Maya Angelou’s influence has been playing out in classrooms and on stages worldwide for decades. She is often thought of as an African-American poet. But for one Quinnipiac University professor, Angelou is a story teller of the American experience.
“Through her words, we know what it was like to live in the south, under a Jim Crow regime,” said Khalilah Brown-Dean, a third year sociology professor at Quinnipiac. “But, we are also able to understand the trauma of young girls, who feel they’re not protected.”
Angelou, raped by her mother’s boyfriend at the age of 7, gave voice to other victims in her 1969 autobiography “I Know Why the Caged Bird Sings.” And, her message was clear.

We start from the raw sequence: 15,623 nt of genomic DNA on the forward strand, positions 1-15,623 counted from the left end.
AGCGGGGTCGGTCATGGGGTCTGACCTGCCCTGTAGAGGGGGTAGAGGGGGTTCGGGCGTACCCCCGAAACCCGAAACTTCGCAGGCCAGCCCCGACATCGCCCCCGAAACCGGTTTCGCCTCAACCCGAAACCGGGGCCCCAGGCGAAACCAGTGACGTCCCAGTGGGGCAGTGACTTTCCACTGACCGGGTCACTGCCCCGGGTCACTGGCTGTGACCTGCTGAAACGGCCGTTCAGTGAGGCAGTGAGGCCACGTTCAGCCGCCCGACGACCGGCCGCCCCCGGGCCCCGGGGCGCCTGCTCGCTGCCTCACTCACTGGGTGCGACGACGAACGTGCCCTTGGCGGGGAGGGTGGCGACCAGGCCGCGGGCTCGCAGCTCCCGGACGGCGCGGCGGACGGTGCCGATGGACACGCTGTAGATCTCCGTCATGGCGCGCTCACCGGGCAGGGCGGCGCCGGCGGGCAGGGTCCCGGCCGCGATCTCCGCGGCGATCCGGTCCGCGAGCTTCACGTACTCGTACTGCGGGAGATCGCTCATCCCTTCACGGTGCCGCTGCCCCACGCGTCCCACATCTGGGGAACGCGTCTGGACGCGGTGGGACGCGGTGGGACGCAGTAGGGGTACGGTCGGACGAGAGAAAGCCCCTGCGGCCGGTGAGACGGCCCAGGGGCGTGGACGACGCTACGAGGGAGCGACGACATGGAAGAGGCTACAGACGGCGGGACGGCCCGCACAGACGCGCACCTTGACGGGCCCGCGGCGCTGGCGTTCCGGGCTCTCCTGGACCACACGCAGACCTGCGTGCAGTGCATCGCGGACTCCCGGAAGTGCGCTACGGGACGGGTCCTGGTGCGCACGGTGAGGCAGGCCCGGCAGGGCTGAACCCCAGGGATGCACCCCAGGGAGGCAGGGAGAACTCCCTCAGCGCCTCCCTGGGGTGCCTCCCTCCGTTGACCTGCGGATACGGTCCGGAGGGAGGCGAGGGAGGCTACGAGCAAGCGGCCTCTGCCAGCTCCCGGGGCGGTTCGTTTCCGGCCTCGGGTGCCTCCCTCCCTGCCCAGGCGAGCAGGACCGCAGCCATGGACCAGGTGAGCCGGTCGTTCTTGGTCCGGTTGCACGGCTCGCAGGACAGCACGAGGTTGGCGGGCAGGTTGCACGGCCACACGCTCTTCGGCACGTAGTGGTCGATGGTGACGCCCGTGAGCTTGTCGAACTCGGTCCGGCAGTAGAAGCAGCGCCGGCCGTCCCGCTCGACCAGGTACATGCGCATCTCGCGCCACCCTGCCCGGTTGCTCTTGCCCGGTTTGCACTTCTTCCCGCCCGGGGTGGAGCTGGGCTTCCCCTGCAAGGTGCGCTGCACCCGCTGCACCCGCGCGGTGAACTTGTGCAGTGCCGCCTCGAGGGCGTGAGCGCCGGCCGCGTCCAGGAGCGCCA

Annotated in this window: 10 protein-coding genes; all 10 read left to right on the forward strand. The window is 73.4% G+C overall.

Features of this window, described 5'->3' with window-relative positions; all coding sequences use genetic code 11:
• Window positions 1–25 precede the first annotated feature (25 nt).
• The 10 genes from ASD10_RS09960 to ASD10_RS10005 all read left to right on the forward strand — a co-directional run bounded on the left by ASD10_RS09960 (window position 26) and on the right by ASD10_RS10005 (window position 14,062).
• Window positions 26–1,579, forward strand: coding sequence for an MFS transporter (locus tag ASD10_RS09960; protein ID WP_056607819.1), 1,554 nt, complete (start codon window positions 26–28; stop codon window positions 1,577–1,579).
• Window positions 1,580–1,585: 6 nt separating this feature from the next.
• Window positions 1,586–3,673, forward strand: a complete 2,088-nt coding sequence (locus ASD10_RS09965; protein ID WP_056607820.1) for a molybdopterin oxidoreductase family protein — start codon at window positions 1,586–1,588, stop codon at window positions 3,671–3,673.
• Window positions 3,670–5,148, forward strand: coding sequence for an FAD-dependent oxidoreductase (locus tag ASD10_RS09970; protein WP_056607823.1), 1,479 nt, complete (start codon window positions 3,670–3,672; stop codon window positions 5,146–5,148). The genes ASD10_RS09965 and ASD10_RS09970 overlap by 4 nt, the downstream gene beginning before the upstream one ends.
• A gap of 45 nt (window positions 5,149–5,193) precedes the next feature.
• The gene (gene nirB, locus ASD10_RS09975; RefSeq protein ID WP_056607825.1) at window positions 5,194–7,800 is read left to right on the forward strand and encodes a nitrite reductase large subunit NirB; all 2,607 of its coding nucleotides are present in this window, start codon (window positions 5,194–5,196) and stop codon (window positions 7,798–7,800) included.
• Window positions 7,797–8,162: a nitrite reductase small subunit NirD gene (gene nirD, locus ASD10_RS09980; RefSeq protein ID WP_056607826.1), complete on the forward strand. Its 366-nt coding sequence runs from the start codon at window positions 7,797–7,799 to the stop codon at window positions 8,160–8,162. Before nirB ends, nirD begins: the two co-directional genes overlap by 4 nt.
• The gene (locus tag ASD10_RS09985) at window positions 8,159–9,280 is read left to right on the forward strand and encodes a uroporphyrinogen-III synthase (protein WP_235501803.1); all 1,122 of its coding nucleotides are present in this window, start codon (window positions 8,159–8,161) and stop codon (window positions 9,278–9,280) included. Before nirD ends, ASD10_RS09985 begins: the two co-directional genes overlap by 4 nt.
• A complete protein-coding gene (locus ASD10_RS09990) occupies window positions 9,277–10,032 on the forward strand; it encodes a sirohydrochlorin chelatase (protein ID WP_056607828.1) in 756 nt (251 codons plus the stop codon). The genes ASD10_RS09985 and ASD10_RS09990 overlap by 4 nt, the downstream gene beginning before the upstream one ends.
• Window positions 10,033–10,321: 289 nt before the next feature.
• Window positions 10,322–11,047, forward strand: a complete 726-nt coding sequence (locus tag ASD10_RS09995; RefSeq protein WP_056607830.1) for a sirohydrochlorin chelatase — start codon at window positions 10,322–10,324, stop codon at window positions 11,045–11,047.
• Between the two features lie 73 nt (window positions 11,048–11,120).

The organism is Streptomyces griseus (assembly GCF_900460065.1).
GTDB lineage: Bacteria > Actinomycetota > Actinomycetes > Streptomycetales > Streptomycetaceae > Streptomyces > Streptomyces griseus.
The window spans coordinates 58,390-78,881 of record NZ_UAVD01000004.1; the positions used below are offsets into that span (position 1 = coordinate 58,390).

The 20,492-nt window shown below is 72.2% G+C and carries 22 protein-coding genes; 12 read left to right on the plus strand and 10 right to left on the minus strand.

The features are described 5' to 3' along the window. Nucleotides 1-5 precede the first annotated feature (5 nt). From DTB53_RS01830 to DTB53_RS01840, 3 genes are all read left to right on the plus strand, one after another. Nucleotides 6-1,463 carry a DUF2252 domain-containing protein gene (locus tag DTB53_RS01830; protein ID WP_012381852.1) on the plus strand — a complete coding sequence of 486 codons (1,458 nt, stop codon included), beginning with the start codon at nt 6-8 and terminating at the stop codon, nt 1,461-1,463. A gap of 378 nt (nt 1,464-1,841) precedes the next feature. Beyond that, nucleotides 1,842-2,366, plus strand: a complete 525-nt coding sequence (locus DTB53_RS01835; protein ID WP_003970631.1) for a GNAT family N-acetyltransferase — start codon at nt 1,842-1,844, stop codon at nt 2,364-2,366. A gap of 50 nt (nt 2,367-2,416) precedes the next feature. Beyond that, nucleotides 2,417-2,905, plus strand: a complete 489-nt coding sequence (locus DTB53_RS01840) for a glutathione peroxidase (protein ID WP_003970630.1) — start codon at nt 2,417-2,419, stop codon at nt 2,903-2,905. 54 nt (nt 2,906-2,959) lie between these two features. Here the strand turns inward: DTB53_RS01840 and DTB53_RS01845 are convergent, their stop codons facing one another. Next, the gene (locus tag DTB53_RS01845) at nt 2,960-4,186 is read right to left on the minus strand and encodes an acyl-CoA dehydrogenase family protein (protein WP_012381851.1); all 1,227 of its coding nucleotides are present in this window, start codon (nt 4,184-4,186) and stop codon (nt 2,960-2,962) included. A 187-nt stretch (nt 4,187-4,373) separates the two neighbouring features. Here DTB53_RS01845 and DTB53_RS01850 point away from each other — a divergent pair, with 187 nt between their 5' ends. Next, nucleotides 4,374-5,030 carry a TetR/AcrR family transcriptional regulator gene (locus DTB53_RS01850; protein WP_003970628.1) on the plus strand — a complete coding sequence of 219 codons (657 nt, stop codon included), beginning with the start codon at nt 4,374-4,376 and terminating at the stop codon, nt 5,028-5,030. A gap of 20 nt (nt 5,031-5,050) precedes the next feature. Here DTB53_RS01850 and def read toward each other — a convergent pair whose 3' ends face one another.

“As I find my voice, let me put pen to paper so that those stories endure so that people gain strength from those stories and experiences and really be able to empower people where they are,” recalled Brown-Dean.
The professor says she once considered becoming a lawyer, but was so inspired by a line from Angelou’s poem “Our Grandmothers,” that she changed course.
“It says, very simply, when you get, give. And, when you learn, teach. And, so that’s why I do what I do professionally and personally. That idea of giving back.”
Brown-Dean, when she was a high school student, met Dr. Angelou and recalls, with a smile, she was rendered nearly speechless.
“She said in that beautiful ‘would you like to say hello?’ And, all I could say was ‘hello.” But, in that moment of the connection, I needed her to know you have had an impact on this southern girl from Virginia and this moment that you’re taking with me will last.”